Memorandum by Mr. Joseph W. Ballantine to the Secretary of State

Mr. Secretary: With reference to the Japanese proposal of November 20 for a modus vivendi59 and our memorandum containing suggestions for possible comment that might be made orally to the Japanese in regard to their proposal (copy of which is attached),60 there are given below additional suggestions for possible comment:

With reference to item three in regard to cooperation in obtaining from the Netherlands East Indies materials which our two countries need, it is not clear why the Japanese Government desires to limit this proposal to the Netherlands East Indies. It would appear to us that, if the Japanese Government could see its way clear to adopting our proposal in regard to commercial policy, the field for cooperation by the two countries would not be limited to any one area but would extend to the entire world. It would seem to us that the Japanese proposal takes no account of our broad offer which was renewed in very specific terms in the paper which was given to the Japanese Ambassador on November 15.61 It would seem to us that such a proposal would be open to possible criticism. That is to say that, whereas Japan was insisting on preferential treatment for itself in certain areas, in other areas it was asking for cooperation of the United States in obtaining for Japan the very kind of economic opportunities which Japan was [Page 634] trying to deny to third countries elsewhere. This Government has consistently advocated broadening the basis of world trade not from any selfish point of view but from the point of view of providing stable peace and elimination of chronic political instability and recurrent economic collapse. Such a program would provide means of raising living standards all over the world, thus promoting the well-being of all peoples.

With reference to the provision that the Government of the United States should supply Japan a required quantity of oil, it may be observed that until very recently the United States was supplying Japan with an ever-increasing amount of petroleum products, even to the extent where there was widespread public criticism in the United States of permitting this to continue. The period since 1937 was marked, on the one hand, by a tremendous increase in imports into Japan from the United States of petroleum products and, on the other hand, according to reports reaching us, by a progressive curtailment in the amounts of oil released in that country for normal peacetime consumption. There is no desire in this country to deny to Japan petroleum products needed for its normal economy, but the increased consumption of American petroleum products in Japan for a military purpose brings to the fore a question which we have called to the attention of the Japanese Ambassador, namely, that the Japanese association with the Axis powers is doing the United States tremendous injury.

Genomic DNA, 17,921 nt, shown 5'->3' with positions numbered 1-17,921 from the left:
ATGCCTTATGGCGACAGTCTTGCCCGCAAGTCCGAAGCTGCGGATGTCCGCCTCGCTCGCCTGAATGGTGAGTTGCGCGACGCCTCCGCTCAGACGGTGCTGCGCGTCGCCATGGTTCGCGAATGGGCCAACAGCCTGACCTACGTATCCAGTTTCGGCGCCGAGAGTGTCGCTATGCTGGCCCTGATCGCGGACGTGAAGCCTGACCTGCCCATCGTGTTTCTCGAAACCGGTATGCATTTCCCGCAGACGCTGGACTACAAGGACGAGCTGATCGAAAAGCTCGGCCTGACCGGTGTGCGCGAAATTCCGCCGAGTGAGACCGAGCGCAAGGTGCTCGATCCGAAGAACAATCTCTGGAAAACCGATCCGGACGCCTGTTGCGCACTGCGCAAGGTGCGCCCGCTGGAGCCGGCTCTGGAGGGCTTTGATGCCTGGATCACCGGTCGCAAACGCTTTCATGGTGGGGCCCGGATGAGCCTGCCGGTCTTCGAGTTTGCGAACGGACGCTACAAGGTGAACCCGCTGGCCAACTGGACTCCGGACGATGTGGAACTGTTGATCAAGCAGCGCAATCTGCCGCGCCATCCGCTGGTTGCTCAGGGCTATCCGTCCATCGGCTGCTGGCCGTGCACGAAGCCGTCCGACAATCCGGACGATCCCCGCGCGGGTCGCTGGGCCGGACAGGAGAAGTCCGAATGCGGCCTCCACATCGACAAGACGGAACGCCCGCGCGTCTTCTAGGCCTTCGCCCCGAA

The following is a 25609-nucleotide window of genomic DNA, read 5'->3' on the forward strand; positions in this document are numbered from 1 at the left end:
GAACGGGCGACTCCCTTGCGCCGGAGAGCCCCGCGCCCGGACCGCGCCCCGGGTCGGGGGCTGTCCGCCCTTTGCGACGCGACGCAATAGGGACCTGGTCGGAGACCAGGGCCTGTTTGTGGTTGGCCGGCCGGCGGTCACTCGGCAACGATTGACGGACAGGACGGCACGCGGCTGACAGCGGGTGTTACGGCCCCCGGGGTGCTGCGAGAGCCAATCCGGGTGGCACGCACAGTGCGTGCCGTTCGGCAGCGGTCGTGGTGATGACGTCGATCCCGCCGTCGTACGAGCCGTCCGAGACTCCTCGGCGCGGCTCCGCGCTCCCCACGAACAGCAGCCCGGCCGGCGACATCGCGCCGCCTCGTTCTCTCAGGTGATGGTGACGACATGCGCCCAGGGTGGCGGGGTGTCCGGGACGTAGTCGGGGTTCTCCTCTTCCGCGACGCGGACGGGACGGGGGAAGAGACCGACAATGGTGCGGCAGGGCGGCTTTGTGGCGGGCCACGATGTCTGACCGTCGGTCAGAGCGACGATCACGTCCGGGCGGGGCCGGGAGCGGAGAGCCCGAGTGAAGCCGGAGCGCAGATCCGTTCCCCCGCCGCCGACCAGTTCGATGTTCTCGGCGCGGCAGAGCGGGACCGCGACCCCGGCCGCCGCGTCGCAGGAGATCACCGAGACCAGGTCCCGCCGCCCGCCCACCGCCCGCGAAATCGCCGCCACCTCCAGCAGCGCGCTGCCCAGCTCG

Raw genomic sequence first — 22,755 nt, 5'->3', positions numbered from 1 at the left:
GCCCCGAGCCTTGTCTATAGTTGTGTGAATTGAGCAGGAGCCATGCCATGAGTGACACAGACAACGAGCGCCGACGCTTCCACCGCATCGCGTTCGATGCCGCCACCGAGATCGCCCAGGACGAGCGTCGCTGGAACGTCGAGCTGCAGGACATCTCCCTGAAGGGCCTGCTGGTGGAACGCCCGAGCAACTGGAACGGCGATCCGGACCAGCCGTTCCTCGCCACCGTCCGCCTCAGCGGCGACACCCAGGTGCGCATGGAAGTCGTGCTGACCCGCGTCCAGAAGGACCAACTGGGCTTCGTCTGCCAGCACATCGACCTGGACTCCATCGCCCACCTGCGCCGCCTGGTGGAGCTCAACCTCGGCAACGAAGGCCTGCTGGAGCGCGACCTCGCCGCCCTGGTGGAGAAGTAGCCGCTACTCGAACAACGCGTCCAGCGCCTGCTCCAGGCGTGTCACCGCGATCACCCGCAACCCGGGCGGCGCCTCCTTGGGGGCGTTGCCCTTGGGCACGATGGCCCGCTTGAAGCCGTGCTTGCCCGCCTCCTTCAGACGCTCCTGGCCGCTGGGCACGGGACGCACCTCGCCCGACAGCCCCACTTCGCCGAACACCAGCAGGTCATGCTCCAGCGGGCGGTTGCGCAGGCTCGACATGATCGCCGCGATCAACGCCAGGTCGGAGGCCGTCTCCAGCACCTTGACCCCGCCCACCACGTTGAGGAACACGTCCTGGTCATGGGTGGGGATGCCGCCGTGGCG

With regard to the fifth point in the Japanese proposal, you might wish to emphasize again what you said to the Japanese Ambassador on November 20,62 namely, that, when the Japanese complain about our helping China, the public in this country wonders what is underneath the Anti-Comintern Pact; that Japanese statesmen ought to understand that we are helping China for the same reason that we are helping Britain; that we are afraid of the military elements throughout the world led by Hitler; and that the methods adopted by the Japanese military leaders in China are not unlike Hitler’s methods. You might then ask what the Ambassador thinks would be the public reaction in this country if we were to announce that we had decided to discontinue aid to Great Britain. You might say that in the minds of American people the purposes underlying our aid to China are the same as the purposes underlying our aid to Great Britain and that the American people believe that there is a partnership between Hitler and Japan aimed at dividing the world between them.

J[oseph] W. B[allantine]